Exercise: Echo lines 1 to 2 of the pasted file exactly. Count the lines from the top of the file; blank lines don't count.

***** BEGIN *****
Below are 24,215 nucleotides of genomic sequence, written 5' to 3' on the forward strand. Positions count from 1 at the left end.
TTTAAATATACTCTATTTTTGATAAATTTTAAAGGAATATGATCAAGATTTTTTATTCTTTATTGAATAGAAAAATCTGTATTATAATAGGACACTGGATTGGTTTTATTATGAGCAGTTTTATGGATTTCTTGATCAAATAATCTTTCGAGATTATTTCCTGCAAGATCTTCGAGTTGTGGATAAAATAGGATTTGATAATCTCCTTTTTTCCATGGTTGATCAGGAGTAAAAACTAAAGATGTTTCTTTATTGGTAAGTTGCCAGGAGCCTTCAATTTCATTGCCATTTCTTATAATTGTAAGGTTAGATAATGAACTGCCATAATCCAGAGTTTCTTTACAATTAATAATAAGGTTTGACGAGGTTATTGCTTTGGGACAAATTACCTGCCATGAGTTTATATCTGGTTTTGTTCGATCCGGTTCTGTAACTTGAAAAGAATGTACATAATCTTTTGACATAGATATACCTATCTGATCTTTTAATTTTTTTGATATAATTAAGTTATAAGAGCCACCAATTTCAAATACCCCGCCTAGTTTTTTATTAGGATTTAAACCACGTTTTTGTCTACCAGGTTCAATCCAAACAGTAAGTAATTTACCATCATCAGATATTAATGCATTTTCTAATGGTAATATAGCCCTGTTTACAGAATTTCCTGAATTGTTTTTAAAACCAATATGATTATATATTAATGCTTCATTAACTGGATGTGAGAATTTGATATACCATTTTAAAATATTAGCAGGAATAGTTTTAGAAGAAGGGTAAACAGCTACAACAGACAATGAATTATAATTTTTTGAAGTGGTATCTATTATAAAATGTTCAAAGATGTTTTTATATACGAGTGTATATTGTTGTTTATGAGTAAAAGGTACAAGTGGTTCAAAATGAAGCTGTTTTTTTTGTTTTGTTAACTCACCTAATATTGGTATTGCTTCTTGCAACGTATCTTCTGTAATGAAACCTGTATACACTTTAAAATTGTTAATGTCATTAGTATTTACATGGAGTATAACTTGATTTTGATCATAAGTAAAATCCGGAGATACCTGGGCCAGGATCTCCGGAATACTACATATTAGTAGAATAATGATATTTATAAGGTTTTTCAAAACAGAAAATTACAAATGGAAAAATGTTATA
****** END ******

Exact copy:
Below are 24,215 nucleotides of genomic sequence, written 5' to 3' on the forward strand. Positions count from 1 at the left end.
TTTAAATATACTCTATTTTTGATAAATTTTAAAGGAATATGATCAAGATTTTTTATTCTTTATTGAATAGAAAAATCTGTATTATAATAGGACACTGGATTGGTTTTATTATGAGCAGTTTTATGGATTTCTTGATCAAATAATCTTTCGAGATTATTTCCTGCAAGATCTTCGAGTTGTGGATAAAATAGGATTTGATAATCTCCTTTTTTCCATGGTTGATCAGGAGTAAAAACTAAAGATGTTTCTTTATTGGTAAGTTGCCAGGAGCCTTCAATTTCATTGCCATTTCTTATAATTGTAAGGTTAGATAATGAACTGCCATAATCCAGAGTTTCTTTACAATTAATAATAAGGTTTGACGAGGTTATTGCTTTGGGACAAATTACCTGCCATGAGTTTATATCTGGTTTTGTTCGATCCGGTTCTGTAACTTGAAAAGAATGTACATAATCTTTTGACATAGATATACCTATCTGATCTTTTAATTTTTTTGATATAATTAAGTTATAAGAGCCACCAATTTCAAATACCCCGCCTAGTTTTTTATTAGGATTTAAACCACGTTTTTGTCTACCAGGTTCAATCCAAACAGTAAGTAATTTACCATCATCAGATATTAATGCATTTTCTAATGGTAATATAGCCCTGTTTACAGAATTTCCTGAATTGTTTTTAAAACCAATATGATTATATATTAATGCTTCATTAACTGGATGTGAGAATTTGATATACCATTTTAAAATATTAGCAGGAATAGTTTTAGAAGAAGGGTAAACAGCTACAACAGACAATGAATTATAATTTTTTGAAGTGGTATCTATTATAAAATGTTCAAAGATGTTTTTATATACGAGTGTATATTGTTGTTTATGAGTAAAAGGTACAAGTGGTTCAAAATGAAGCTGTTTTTTTTGTTTTGTTAACTCACCTAATATTGGTATTGCTTCTTGCAACGTATCTTCTGTAATGAAACCTGTATACACTTTAAAATTGTTAATGTCATTAGTATTTACATGGAGTATAACTTGATTTTGATCATAAGTAAAATCCGGAGATACCTGGGCCAGGATCTCCGGAATACTACATATTAGTAGAATAATGATATTTATAAGGTTTTTCAAAACAGAAAATTACAAATGGAAAAATGTTATA